So even though the maximum storage size of the data is less with compression on, the defined maximum row size of the data is not any differant.

  • cy-dba

    SSCarpal Tunnel

    Points: 4149

    SanDroid (11/17/2010)


    Disapointing and Lame trick question.

    The question asked which row had the "largest defined row size", not "the largest storage size".

    The answer in the the reference material is for a differant question.

    Storage size and defined size are two differant concepts.

    The following quote is from the books online section on how to choose between ROW and PAGE compression.

    Compression can allow more rows to be stored on a page, but does not change the maximum row size of a table or index.

    http://msdn.microsoft.com/en-us/library/cc280449.aspx

    So even though the maximum storage size of the data is less with compression on, the defined maximum row size of the data is not any differant.

    I was thinking along the same path, although I thought it still was a good question because I did learn something new.

  • SanDroid

    SSChampion

    Points: 10068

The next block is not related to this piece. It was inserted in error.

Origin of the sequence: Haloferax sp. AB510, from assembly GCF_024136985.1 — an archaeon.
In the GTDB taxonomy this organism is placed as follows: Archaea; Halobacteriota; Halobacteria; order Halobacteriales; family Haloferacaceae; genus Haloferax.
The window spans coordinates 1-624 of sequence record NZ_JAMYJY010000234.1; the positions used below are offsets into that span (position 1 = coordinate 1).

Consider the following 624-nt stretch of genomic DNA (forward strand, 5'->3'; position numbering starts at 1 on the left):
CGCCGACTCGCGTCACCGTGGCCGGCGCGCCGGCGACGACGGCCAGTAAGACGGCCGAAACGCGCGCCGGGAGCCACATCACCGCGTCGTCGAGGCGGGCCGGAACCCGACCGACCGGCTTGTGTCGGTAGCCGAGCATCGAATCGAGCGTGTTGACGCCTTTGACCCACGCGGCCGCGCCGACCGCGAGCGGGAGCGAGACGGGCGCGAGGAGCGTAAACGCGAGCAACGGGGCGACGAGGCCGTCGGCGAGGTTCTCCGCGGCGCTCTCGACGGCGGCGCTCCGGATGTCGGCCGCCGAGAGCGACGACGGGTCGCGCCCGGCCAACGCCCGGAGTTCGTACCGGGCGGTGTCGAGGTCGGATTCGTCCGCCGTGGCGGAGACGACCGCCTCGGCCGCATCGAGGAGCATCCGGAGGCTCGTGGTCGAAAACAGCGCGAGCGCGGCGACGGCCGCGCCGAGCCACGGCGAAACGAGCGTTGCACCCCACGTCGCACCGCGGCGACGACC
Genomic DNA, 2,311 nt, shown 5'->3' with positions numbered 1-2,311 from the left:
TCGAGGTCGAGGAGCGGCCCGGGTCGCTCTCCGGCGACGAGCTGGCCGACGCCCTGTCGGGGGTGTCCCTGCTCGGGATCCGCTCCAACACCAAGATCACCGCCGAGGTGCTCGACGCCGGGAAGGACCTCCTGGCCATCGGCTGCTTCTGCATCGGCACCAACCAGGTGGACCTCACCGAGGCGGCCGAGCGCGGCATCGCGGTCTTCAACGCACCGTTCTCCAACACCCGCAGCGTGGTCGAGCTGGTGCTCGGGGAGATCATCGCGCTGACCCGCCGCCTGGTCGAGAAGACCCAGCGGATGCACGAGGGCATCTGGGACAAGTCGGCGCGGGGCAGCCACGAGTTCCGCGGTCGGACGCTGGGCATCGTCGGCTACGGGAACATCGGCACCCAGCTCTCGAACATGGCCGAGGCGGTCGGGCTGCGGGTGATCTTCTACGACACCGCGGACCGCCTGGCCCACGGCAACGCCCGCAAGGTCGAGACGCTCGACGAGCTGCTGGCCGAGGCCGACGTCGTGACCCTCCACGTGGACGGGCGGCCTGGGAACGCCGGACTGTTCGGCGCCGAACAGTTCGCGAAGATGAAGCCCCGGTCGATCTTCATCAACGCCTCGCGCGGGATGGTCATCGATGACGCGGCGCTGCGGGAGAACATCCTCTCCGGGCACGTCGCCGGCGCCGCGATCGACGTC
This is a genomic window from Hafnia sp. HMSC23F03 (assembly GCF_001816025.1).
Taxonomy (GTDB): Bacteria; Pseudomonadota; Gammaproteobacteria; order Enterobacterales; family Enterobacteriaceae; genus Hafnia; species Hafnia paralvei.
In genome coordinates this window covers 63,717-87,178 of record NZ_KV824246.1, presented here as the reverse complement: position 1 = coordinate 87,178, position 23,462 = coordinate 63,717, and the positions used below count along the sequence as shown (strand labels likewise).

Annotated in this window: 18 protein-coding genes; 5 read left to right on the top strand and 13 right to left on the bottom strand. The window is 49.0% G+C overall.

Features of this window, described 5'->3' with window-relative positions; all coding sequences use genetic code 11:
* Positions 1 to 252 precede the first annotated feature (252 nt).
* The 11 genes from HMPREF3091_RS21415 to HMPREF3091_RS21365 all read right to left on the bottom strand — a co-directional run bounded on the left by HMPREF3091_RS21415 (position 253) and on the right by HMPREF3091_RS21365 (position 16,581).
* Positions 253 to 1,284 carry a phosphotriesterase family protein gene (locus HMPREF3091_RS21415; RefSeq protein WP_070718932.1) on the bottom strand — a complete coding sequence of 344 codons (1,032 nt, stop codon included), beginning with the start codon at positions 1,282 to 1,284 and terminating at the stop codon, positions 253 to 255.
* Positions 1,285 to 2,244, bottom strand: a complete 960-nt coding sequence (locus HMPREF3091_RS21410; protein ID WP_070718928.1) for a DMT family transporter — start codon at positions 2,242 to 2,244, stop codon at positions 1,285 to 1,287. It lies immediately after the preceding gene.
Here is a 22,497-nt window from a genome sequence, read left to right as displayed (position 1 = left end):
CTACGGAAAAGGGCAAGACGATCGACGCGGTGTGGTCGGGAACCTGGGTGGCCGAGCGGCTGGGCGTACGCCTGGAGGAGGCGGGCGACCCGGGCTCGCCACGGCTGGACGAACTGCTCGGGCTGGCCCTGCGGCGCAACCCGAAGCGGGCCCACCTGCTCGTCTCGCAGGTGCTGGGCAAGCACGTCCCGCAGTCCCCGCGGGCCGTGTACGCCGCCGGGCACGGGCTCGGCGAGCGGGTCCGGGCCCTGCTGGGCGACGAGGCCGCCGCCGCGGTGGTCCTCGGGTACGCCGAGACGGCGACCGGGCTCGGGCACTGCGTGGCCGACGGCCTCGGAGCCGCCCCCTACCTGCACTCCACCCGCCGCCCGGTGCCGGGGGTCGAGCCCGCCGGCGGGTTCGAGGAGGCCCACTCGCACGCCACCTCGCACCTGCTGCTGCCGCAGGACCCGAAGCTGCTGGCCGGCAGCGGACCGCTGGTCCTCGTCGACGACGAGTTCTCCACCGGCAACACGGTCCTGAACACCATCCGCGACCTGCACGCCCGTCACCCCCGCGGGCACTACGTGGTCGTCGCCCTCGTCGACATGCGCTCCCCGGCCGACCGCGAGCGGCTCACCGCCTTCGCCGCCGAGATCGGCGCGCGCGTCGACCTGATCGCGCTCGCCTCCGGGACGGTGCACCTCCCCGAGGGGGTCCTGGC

chrs-513176 (11/17/2010)


    I was thinking along the same path, although I thought it still was a good question because I did learn something new.

    I had already learned the differance between Defined Row size and Storage Row size during my upgrading SQL server skills course.

    The differance actually saved us from purchasing a recomended unecessary upgrade for a location.

    They were having issues with maxing out the Network during the transfer of a large table that was filled with a lot of un-normalized data. Since the bottle-neck was not in the Disk-IO or the amount of storage being used compression would not have helped. Instead we normalized the data that was being requested from ten large tables joined by an excel formula to one table of just the data being requested using a view.

    Creating the view cost less than SQL 2008 Enterprise.

  • mtassin

    SSC-Insane

    Points: 23096

    SanDroid (11/17/2010)


    Disapointing and Lame trick question.

    The question asked which row had the "largest defined row size", not "the largest storage size".

    Compression can allow more rows to be stored on a page, but does not change the maximum row size of a table or index.

    http://msdn.microsoft.com/en-us/library/cc280449.aspx

    So even though the maximum storage size of the data is less with compression on, the defined maximum row size of the data is not any differant.

    I agree. I got this wrong for the same reason. The Row Size doesn't change, compression just lets more data be stored on a page.



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    MCITP - SQL Server DBA
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  • UMG Developer

    SSChampion

    Points: 13482

    mtassin (11/17/2010)


    I agree. I got this wrong for the same reason. The Row Size doesn't change, compression just lets more data be stored on a page.

    But in this case compression actually makes it so less data fits on a page because of the metadata overhead.